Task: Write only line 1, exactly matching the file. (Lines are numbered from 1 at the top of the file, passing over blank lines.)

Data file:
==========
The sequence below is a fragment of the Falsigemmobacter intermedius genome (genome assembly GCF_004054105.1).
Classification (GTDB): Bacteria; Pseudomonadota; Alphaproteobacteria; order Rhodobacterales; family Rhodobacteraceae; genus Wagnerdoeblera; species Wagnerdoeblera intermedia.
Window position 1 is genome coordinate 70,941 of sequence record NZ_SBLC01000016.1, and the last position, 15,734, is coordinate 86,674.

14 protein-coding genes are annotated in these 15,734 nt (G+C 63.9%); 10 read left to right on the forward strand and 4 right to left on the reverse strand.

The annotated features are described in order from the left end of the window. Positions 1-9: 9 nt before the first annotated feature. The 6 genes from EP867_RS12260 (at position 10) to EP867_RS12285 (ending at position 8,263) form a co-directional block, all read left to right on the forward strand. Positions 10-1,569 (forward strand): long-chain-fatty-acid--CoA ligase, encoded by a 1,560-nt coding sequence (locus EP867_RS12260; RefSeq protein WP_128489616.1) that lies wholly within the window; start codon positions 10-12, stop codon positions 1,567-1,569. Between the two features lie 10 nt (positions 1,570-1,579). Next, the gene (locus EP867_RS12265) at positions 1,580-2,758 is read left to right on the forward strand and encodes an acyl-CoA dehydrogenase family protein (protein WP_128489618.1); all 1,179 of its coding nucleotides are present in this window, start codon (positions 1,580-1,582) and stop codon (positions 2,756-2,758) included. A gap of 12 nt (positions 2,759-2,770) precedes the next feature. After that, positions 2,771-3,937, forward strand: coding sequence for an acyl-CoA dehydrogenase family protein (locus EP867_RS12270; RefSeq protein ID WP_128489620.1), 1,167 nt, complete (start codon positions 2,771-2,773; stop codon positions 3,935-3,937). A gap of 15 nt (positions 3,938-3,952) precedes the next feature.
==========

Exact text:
The sequence below is a fragment of the Falsigemmobacter intermedius genome (genome assembly GCF_004054105.1).